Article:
Almost 700 aircraft have been shot down by IAF pilots in “Dogfights” since 1948, however, it has been 30 years since the last one. To recall some of the stories, dilemmas, the small tricks and the moment in which you see an enemy aircraft falling down, we talked with three “Interception experts” that remember it all
Col. (Res.) Avraham Shalmon always has a story to tell. After many years of being a fighter jet pilot, with 14 and a half interceptions, you won’t catch him without a heritage story.
He took part in the “Rimon 20” (Grenade 20) aerial battle in late July 1970 during the “War of Attrition” in which the Egyptians had a difficult time withstanding IAF attacks, so they asked the USSR for aid and Soviet combat pilots met the IAF jets in the battle field.
While IAF’s F-4 Phantoms created a diversion south of Suez, Egypt, a quartet of Mirage-3 from the “Bat” Squadron was deployed to a photography mission, to allegedly attract enemy pilots. Six quartets of Soviet MiG jets were launched and discovered a quartet of Phantoms and six Mirage jets and as such began a mass aerial battle which ended with five downed Soviet pilots in MiG jets and no losses on the Israeli side.
Col. (Res.) Shalmon flew a “Mirage” in the battle. “I saw a jet in front of me and I was about to fire at it, but at the last moment I realized it didn’t really look like a MiG and I later discovered that it was our jet. Behind him I saw two MiGs, so I fired a missile and downed one of them. The other one went wild, so I did as well: after unsuccessfully trying to down it, I continued following it with 600 meters between us and used cannon fire. The interception was credited to me and another pilot which is the reason that only half of it has my name on it”.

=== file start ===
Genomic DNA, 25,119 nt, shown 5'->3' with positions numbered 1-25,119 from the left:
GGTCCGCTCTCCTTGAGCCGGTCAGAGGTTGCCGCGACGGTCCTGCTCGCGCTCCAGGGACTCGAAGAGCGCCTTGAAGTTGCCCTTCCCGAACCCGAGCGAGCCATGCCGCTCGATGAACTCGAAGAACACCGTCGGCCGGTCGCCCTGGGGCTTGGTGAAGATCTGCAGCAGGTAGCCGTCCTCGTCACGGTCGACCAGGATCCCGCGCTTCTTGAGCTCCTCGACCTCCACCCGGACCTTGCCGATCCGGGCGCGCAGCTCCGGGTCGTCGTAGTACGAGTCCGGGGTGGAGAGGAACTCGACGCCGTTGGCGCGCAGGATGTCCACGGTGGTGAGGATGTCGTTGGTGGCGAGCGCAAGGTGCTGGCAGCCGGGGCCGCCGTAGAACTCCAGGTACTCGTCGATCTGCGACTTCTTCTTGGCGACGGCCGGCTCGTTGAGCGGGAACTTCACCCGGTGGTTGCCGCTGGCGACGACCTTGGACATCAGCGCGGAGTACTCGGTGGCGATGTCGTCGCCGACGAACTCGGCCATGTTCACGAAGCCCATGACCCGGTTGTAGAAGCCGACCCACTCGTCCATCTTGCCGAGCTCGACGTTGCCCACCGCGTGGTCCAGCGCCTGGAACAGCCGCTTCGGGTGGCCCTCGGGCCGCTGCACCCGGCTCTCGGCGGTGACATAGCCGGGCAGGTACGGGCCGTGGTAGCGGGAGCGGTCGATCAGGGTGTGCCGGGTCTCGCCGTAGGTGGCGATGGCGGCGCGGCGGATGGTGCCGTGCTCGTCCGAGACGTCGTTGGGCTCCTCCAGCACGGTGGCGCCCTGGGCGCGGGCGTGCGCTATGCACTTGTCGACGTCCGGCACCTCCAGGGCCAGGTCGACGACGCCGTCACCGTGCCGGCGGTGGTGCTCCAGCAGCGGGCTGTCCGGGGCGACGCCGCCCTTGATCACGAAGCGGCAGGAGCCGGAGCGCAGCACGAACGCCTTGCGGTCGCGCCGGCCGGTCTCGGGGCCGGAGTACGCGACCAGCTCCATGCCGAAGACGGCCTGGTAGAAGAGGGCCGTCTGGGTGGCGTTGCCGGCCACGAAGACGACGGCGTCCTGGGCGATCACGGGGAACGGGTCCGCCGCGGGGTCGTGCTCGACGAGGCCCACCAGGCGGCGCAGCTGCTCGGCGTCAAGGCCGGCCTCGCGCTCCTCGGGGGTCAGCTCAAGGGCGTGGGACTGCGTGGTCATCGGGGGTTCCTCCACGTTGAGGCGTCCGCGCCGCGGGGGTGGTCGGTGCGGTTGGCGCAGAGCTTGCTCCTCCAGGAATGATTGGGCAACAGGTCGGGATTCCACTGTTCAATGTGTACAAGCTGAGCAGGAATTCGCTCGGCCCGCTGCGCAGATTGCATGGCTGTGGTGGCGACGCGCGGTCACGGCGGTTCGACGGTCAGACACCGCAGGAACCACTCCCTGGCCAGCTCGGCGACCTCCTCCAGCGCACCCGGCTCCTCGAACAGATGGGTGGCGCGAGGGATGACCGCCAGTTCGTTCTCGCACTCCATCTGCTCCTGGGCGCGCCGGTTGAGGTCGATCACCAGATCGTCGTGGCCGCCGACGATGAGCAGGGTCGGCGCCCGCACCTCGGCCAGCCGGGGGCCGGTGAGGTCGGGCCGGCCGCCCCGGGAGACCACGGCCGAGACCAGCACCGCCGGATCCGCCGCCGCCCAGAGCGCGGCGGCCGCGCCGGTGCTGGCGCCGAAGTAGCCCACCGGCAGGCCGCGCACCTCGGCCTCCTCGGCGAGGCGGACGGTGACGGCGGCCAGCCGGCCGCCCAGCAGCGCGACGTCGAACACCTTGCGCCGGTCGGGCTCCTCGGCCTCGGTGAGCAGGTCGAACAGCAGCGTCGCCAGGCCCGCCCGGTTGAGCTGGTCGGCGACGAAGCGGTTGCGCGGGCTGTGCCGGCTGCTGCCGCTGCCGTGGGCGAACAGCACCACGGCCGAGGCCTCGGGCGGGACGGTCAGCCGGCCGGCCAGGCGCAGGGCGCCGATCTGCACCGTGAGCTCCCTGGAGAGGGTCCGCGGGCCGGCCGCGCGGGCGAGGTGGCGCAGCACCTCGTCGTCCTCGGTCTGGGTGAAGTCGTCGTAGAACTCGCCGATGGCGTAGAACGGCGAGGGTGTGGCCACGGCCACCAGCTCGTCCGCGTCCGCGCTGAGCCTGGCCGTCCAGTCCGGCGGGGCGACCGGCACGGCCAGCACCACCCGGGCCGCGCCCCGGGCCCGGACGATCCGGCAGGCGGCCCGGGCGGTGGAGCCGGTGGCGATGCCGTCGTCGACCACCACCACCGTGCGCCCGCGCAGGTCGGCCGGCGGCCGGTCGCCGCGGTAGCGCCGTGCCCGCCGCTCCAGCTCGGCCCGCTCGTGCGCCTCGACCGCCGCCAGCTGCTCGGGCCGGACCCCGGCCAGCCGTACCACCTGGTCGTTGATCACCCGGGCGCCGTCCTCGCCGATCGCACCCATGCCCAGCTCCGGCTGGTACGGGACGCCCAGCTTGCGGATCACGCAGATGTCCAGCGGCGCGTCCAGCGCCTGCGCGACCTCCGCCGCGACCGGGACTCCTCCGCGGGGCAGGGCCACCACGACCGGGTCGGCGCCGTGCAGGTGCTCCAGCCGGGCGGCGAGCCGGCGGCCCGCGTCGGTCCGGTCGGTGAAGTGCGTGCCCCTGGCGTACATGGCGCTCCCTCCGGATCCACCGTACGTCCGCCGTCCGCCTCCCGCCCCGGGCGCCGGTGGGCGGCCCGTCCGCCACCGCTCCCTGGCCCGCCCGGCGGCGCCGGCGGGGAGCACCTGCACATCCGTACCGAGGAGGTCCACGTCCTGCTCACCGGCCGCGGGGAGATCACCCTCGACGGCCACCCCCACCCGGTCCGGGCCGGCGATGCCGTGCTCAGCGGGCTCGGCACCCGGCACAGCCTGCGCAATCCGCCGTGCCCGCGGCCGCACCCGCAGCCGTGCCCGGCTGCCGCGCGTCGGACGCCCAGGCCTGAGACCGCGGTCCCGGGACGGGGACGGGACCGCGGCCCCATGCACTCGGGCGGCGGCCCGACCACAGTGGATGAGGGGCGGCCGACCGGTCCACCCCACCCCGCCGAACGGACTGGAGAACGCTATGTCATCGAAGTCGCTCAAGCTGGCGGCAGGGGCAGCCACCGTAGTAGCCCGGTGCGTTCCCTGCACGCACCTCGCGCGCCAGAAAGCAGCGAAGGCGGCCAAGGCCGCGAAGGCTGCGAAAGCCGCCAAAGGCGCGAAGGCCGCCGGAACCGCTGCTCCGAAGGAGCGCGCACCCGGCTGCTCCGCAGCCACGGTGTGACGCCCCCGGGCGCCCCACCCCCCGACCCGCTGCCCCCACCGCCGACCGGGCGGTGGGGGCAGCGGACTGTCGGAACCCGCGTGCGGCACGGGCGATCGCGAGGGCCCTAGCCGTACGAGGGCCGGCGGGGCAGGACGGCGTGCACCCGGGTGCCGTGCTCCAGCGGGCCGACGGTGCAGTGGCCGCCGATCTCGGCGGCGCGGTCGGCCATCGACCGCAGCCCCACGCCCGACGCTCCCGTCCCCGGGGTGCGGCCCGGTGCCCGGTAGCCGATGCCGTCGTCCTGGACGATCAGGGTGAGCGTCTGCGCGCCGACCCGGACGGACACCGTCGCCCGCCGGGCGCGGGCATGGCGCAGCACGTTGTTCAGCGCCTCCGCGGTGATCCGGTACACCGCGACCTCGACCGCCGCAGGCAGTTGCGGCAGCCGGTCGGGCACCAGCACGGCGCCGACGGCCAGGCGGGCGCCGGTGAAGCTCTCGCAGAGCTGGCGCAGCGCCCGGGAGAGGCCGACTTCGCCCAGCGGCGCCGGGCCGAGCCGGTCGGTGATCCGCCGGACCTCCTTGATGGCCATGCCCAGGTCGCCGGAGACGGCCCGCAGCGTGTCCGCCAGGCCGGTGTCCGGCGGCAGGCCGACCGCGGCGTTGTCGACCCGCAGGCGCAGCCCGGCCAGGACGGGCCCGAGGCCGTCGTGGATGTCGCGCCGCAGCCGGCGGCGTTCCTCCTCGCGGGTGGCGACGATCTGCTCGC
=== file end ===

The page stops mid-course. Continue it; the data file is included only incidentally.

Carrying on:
“You never forget the possibility that you may lose, but you know you’re a good pilot. That is what always guided me to be the best that I can be. You can never be the best there is, but you can do the best you can. During a ‘dogfight’, you’re extremely focused on the mission. You need to be focused on flying, firing your cannons and keeping yourself safe. But fear? Not for a second”.
I didn’t jump
June 26, 1970. Col. (Res.) Yehuda Koren, then a Mirage pilot from the “First Jet” Squadron, was patrolling when a dogfight began with Syrian MiGs.
“One of them followed me and didn’t let go and I decided it was either him or me. I released my bidons (fuel tanks) and slowly began accelerating so it seemed to him that he was about to catch me. I flew higher and he tried to follow but was unable to reach my height and fell downwards, I followed. When he tried to disengage, I flew down to his height and shot a missile towards him”.
There is always the deciding moment. “The moment I realized it had to be him or me, I felt as if I had an advantage over him, I let him feel as if he was closing in on me so he would lose speed. The MiG has a strong engine, but the Mirage’s advantage is its high maneuverability. We always said that exercise dogfights against a skilled Israeli pilot and the same jet, were much more challenging than any real battle”.
Out of 10 and a half MiG interceptions, his first was in the 1966. When he was unable to reach one of the MiGs that disengaged, he decided to deceive him in another way.